Apple demonstrated irreparable harm would occur without injunction against Samsung, Federal Circuit says
17 September 2015-Author: Can Celik
Apple established that it would suffer irreparable harm absent a permanent injunction barring Samsung from implementing certain infringing features in its phones, a federal appeals court said in a ruling vacating an order denying Apple’s request for such an injunction.
In a 2-1 opinion, the US Court of Appeals for the Federal Circuit said Apple showed that there was a “causal nexus” between Samsung’s copying of certain patented features and Apple’s lost sales. Proving a causal nexus requires showing “some connection” between the patented features and the demand for the infringing products, the court said.
“Apple does not need to establish that these features are the reason customers bought Samsung phones instead of Apple phones — it is enough that Apple has shown that these features were related to infringement and were important to customers when they were examining their phone choices,” US Circuit Judge Kimberly A. Moore wrote for the majority.
“It was clear error in the face of this evidence for the district court to conclude that Apple failed to establish ‘some connection’ between the patented features and demand for the infringing products,” the majority said regarding US District Judge Lucy Koh’s decision denying Apple’s request for the injunction.
A Samsung spokeperson said the company will seek an en banc review of the decision.
“We agree with Chief Judge [Sharon] Prost’s dissent that Apple’s request for an injunction is unfounded. We will pursue our rights to have the full Court of Appeals review today’s decision,” the spokeperson said.*
While Koh correctly held that evidence of copying doesn’t, by itself, establish a causal nexus, that doesn’t make such evidence wholly irrelevant, the majority said.
Evidence that the patented features were important to product sales and that customers sought those features in phones they purchased, while not as strong as proof that customers bought the phones only because of those features, “is still evidence of causal nexus for lost sales and thus irreparable harm,” the majority said. A party seeking a permanent injunction must demonstrate that it will suffer irreparable harm without one.
Before turning to whether Apple had met the causal nexus requirement, however, the majority first rejected the company’s argument that the requirement shouldn’t apply when a proposed injunction is for a narrow set of features, rather than an entire product.
That the injunction would only apply to features “says nothing” about whether Apple is irreparably harmed by Samsung’s infringement, the court said.
“The purpose of the causal nexus requirement is to establish the link between the infringement and the harm, to ensure that there is ‘some’ connection between the harm alleged and the infringing acts,” the court said. “Thus, a causal nexus linking the harm and the infringing acts must be established regardless of whether the injunction is sought for an entire product or is narrowly limited to particular features.”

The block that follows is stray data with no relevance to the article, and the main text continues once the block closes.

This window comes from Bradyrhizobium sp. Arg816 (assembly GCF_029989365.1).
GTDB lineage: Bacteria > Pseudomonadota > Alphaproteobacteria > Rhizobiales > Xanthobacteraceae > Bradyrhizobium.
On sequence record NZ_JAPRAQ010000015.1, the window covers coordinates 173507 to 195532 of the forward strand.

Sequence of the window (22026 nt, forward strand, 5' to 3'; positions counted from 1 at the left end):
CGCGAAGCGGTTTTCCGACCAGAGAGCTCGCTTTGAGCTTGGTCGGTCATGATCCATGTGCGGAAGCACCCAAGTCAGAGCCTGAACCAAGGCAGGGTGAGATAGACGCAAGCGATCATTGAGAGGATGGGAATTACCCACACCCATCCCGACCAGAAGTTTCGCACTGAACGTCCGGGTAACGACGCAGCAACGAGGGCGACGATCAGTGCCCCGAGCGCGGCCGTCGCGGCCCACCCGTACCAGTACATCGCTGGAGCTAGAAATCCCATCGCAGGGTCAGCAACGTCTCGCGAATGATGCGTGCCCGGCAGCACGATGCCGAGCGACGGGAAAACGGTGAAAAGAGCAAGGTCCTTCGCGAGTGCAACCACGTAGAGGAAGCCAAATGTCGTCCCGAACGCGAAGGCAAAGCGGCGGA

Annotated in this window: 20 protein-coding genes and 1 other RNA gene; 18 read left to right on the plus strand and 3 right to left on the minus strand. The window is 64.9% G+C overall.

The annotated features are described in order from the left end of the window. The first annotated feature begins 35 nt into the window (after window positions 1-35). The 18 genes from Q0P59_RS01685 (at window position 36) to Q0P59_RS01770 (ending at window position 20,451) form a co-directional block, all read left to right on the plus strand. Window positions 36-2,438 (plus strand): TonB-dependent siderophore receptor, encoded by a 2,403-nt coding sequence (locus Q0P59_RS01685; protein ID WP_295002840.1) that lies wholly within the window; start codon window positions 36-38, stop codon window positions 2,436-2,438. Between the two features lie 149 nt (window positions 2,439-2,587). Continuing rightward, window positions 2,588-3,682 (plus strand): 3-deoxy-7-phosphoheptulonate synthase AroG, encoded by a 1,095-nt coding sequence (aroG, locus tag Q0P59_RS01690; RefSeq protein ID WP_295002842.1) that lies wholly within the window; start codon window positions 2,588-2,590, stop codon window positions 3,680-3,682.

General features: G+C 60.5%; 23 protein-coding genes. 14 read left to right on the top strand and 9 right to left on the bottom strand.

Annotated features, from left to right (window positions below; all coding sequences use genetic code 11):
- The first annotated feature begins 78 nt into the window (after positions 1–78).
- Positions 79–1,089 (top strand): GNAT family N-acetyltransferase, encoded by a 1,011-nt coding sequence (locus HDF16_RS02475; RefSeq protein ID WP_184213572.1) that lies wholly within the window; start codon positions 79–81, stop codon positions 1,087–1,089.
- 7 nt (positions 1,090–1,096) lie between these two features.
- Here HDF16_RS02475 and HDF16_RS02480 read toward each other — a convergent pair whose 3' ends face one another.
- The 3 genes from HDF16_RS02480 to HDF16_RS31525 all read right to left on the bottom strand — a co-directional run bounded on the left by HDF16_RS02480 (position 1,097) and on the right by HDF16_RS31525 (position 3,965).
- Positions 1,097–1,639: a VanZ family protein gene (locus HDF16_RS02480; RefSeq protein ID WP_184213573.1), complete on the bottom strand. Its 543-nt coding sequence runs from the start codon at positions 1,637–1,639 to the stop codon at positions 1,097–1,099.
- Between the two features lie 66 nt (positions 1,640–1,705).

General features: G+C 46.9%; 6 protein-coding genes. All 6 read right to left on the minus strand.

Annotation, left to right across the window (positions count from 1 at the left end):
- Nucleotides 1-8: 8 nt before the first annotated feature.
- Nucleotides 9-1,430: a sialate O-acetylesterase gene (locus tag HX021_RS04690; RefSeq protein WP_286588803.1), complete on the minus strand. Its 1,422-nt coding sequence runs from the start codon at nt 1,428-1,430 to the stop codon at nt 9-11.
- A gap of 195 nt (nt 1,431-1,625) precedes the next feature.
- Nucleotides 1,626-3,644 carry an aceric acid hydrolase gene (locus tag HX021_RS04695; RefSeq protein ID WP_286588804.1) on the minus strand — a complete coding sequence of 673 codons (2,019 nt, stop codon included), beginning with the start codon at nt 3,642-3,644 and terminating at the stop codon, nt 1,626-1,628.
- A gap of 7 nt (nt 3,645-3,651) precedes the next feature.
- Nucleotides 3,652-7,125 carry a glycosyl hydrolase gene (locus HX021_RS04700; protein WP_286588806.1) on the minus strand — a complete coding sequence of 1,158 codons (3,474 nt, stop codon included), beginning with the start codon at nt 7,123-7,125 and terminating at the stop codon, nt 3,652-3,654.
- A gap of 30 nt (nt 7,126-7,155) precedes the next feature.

Having found that Apple established a causal nexus and therefore irreparable harm, the court then turned to the other factors a party must demonstrate when seeking a permanent injunction: the inadequacy of remedies at law to remedy the irreparable harm, the balance of hardships between the parties, and whether the public interest would not be disserved by a permanent injunction.
On the question of the inadequacy of a remedy, the majority agreed with Koh’s determination that Apple’s sales-based losses were difficult to quantify, particularly because of uncertain effect lost sales would have on future revenues — such as sales of accessories, computers, applications and future phones and tablets.
While they agreed with Koh’s analysis, the majority found that “because the district court’s finding that Apple did not suffer any irreparable harm stemming from its losses of sales was predicated on a legal error, it also erred when it found that this factor weighs against an injunction.”
In fact, the majority said, the difficulty in quantifying lost sales weighs strongly in favor of granting the injunction.
The majority agreed with Koh’s determination that the balance of hardships weighed in Apple’s favor, citing Samsung’s assertions during the trial that design-arounds for the infringing features would be simple or already exist.
Finally, the court held that Koh properly found that the public interest favors an injunction.
While the public generally benefits from competition, it generally “does not benefit when that competition comes at the expense of a patentee’s investment-backed property right,” the majority said. “To conclude otherwise would suggest that this factor weighs against an injunction in every case, when the opposite is generally true.”
The public wouldn’t be deprived of Samsung’s products, but rather Samsung would only be prevented from profiting from infringing features, and the record shows that the company “can effect the removal of the patented features without recalling any products or disrupting customer use of its products,” the court said.